(August 6, 2022)“While I was in New York, I was designing homes for super rich people. I worked from two million to 20-million-dollar homes but I always felt that something was missing,” Manushi Ashok Jain tells Global Indian. This vacuum led her to shift focus after two years and experiment with her profession, transitioning into an urban designer. “That is where I found fulfillment.”
The architect and urban designer is the co-founder and director at Sponge Collaborative that she started with three other experts in the domain. Two of them also happen to be her former colleagues at Sasaki, a Boston-based organisation that introduced her to good practices in urban designing.
Coming closer to purpose
“Sasaki played an instrumental role in shifting my focus to work with a purpose,” she recalls fondly the place that was her second home for over a year, before she relocated to India. “I always had the larger goal to work for cities of India in the space of urban designing,” she adds.
Just before the pandemic, when Afghanistan was still not under Taliban rule, she found herself working in a World Bank funded project for Sasaki. It focussed on the strategic development framework of five major cities in Afghanistan. She was part of the team that came up with a pioneering document in collaboration with experts and the World Bank on how best those five major cities could be modelled for a better future – four to five decades down the line. “Though I never travelled to Afghanistan but as part of the team, I got the opportunity to engage with former President Ashraf Ghani. His office was closely involved in the project,” she says about the experience that shaped her future course of action.
“Sasaki is rooted in communal, ecological understanding and how development has to be sensitive with low impact but big change,” qualities that Manushi has been imbibing.
The turning point
The gold medallist and topper in B.Arch with a master’s in architecture and urban design from the Pratt Institute, New York was looking for that final push to return to India. When she won the EnteKochi competition, she knew “this was it”.
It was the year 2020, Manushi had formed a consortium of nine teammates to participate in EnteKochi, a national-level urban design competition to find sustainable solutions to design the future city of Kochi. The team presented a solution emphasising the potential of blue-green infrastructure as a relatively low-cost alternative to grey infrastructure for prevention of flooding. “Our entry was placed first among 122 national and international design firms,” says the woman who returned to India the same year.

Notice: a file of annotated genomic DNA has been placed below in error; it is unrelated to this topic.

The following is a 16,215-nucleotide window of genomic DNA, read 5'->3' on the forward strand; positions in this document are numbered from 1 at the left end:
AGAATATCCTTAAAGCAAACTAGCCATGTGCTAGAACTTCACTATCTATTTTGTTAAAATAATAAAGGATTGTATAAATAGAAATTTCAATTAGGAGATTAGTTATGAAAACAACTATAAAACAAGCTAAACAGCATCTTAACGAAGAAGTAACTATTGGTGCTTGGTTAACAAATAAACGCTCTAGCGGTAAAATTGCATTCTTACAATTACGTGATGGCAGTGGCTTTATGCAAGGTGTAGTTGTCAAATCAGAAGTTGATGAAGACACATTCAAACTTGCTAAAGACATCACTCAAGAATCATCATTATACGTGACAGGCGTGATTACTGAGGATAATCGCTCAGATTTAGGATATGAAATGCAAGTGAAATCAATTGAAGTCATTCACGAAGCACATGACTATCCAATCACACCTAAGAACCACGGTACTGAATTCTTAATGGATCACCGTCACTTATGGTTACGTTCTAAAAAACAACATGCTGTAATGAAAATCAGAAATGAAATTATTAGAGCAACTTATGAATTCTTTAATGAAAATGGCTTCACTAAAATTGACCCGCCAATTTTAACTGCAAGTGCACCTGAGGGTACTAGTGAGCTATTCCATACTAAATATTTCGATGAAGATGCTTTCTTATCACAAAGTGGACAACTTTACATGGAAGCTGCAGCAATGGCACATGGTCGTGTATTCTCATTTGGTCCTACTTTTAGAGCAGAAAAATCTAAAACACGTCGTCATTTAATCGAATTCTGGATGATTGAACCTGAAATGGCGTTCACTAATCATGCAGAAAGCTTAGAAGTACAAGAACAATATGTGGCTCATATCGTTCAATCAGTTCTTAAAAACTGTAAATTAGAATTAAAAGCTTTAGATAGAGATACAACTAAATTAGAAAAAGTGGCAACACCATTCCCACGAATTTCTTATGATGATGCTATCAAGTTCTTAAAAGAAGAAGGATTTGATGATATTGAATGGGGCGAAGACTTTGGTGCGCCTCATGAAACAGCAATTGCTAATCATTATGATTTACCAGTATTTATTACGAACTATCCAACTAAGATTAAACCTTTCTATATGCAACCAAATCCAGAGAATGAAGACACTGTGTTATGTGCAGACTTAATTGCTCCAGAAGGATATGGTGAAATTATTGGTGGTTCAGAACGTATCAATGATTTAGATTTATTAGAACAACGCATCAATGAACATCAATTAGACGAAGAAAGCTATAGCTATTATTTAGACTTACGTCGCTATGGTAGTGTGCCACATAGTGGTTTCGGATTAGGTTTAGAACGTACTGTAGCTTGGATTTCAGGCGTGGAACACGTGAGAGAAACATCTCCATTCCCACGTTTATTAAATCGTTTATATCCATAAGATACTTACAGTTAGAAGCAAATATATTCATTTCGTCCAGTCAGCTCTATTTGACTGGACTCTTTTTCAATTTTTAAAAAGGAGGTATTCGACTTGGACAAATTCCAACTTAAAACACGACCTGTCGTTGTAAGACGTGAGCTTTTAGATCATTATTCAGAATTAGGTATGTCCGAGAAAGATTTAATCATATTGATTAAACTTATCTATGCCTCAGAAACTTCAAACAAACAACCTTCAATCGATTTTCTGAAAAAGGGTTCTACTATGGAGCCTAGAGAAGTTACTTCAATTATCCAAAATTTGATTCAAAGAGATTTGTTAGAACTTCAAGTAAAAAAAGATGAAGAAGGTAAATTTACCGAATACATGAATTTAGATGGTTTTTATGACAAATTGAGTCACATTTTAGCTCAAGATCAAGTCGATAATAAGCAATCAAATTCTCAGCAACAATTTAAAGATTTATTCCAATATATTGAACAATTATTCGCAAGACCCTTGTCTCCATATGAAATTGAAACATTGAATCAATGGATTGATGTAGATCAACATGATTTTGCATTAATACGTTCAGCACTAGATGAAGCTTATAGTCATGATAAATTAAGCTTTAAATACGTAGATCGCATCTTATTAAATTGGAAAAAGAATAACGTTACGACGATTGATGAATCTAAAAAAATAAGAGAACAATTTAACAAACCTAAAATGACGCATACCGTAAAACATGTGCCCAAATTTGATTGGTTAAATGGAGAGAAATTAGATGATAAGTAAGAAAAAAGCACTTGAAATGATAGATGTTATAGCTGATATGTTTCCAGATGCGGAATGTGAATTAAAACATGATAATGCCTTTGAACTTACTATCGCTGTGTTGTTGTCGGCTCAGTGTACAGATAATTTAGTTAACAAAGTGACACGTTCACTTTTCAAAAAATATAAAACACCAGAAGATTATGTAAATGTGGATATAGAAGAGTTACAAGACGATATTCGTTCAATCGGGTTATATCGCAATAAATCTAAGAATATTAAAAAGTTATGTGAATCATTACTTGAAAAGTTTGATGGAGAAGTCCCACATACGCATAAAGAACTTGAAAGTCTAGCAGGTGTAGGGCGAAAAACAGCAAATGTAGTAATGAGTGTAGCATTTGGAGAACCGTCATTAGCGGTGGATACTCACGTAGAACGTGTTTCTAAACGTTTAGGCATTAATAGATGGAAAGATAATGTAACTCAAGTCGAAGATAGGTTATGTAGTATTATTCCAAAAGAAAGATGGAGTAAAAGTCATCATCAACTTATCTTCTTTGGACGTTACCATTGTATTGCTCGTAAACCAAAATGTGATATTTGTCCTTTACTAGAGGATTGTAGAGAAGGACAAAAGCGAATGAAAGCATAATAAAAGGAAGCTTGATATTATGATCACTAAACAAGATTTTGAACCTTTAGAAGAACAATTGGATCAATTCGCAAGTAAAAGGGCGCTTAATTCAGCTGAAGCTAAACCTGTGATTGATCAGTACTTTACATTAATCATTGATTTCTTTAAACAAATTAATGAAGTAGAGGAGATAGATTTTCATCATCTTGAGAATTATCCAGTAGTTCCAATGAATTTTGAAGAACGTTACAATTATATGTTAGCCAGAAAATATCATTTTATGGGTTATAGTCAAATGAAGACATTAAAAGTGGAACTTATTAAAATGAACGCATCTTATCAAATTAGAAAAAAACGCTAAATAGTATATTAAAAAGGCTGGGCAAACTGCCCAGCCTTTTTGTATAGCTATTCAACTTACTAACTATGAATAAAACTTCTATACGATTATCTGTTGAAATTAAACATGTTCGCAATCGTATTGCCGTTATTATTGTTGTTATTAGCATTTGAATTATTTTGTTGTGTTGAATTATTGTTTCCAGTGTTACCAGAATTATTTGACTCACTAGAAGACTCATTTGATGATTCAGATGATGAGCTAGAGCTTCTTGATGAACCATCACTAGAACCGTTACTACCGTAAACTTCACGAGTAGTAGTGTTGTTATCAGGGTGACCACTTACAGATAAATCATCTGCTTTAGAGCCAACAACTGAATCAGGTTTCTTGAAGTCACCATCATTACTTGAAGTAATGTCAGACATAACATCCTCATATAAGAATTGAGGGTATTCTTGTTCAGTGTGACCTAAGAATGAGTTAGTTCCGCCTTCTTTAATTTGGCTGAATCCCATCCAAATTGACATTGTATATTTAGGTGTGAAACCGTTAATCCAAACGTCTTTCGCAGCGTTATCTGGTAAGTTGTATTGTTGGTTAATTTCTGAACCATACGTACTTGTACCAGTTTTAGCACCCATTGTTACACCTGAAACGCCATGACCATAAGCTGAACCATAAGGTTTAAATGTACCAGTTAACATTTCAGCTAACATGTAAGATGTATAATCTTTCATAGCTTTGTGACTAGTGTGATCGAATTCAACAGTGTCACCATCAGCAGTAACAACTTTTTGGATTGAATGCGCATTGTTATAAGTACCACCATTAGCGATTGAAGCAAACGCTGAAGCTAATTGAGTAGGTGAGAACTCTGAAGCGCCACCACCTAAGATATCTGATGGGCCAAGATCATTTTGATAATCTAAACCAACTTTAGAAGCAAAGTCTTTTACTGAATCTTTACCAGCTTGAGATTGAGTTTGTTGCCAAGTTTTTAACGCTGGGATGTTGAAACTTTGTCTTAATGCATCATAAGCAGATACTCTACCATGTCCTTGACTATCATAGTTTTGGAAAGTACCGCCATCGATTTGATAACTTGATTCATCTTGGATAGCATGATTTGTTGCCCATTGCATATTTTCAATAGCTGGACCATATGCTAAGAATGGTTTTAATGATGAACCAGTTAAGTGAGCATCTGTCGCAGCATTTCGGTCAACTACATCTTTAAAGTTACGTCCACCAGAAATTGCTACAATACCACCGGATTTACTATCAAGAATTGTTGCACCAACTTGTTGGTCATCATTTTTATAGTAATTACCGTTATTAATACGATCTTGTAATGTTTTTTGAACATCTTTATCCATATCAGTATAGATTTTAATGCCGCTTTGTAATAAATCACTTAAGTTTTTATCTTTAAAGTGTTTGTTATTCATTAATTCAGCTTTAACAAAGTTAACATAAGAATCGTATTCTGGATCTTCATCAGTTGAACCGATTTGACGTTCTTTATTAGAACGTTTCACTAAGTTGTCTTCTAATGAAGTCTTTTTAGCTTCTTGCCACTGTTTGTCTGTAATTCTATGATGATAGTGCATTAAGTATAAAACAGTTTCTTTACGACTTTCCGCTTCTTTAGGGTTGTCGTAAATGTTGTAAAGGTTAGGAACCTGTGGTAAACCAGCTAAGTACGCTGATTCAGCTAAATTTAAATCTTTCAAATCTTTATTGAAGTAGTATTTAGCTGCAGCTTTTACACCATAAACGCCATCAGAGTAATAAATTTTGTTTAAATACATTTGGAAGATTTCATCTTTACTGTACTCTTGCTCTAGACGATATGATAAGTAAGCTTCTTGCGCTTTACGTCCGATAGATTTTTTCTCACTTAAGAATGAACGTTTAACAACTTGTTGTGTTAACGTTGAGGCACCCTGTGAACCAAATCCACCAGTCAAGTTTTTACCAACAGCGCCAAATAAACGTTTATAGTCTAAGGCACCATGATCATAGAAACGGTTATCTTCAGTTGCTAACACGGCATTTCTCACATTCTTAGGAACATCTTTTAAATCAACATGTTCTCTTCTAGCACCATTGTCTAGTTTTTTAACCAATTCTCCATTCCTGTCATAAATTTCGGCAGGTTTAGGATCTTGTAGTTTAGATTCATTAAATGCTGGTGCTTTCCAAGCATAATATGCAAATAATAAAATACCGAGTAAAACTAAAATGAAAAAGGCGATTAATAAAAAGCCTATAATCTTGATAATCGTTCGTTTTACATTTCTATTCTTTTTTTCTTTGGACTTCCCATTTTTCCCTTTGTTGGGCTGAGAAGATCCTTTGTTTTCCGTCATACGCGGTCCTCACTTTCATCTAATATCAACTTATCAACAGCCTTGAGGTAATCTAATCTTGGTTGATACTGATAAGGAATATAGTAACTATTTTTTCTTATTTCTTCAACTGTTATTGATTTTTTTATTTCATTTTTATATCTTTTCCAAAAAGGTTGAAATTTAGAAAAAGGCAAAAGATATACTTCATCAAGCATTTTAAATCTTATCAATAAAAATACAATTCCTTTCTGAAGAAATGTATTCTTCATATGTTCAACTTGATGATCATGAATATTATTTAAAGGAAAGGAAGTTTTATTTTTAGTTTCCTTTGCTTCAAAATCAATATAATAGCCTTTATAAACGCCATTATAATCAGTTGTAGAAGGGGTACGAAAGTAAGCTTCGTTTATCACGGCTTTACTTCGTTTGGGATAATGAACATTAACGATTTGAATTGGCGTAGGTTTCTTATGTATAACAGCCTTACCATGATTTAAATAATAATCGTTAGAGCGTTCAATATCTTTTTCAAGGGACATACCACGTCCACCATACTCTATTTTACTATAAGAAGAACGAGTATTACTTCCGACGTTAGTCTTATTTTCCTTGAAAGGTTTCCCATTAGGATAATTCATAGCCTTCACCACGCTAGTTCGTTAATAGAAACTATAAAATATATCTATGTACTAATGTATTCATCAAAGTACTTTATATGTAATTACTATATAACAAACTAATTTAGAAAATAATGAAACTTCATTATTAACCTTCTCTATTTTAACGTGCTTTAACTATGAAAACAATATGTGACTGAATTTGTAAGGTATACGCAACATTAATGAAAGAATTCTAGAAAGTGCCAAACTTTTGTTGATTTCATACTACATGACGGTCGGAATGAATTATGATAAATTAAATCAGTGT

Chennai girl working for its better future
Though she was born in Ahmedabad, she is a Chennai girl at heart – having grown up in the city. “I have always been a person who is sensitive towards one’s surroundings. For me, the ultimate joy is to contribute in any way as possible for betterment of other people’s lives,” says the urban designer who has been working on sustainable solutions for Chennai.
In 2021, Sponge Collaborative was chosen for an initiate by Greater Chennai Corporation to come up with Chennai’s first sponge park, an open space that leverages nature to delay, store and infiltrate surface run off during cloudburst events and serves as a recreation area during dry months, having multiple co-benefits. They are also developing Chennai’s first Climate Interpretation Park commissioned by the Chennai Metropolitan Development Authority, as a learning laboratory to understand native landscapes and ecology.
“Chennai is a city that goes through flooding and drought cycles. We are utilising open and underutilised spaces and unlocking the potential of nature so that it can be leveraged to reduce flooding through a series of interventions which we call sponge interventions,” she elaborates.
Her team had come up with the Sponge Handbook for Chennai which is being referred to in schools and organisations. “It’s an open-source document and the pedagogy has been adopted due to its holistic vision and framework for the future.”
Through multi-disciplinary strategic planning and design, Manushi and her team have been making a difference. “We are doing a lot of work in the realm of public infrastructure, nature-based solutions, integrated mobility strategies and women and children safety in public spaces,” she says.
Interspersing profession with purpose
As Indian cities are vulnerable to climate change, Manushi’s focus is on solving the problem through design and promoting integrated resiliency planning with a vision. “I am not alone. We are three other partners,” she emphasises. Her business partners Praveen Raj, Sourav Kumar Biswas and Shreya Krishnan have collectively helped realise integrated housing, mobility and infrastructure solutions that are socio-economically and environmentally friendly in more than 60 cities around the world.
Since the concept of urban designing as a profession is not very clear in India, she explains “we bring valuable insights and solutions to India’s urban challenges through system thinking that involves green system (ecology), blue system (hydrology), community system, data driven analysis etc, instead of just focussing on aesthetics.”
The urban designer who loves hiking and travelling has been striding high in her purposeful journey. By making it to the Forbes 30 Under 30 list, her initiatives have started to get recognised.
- Follow Manushi Ashok Jain on LinkedIn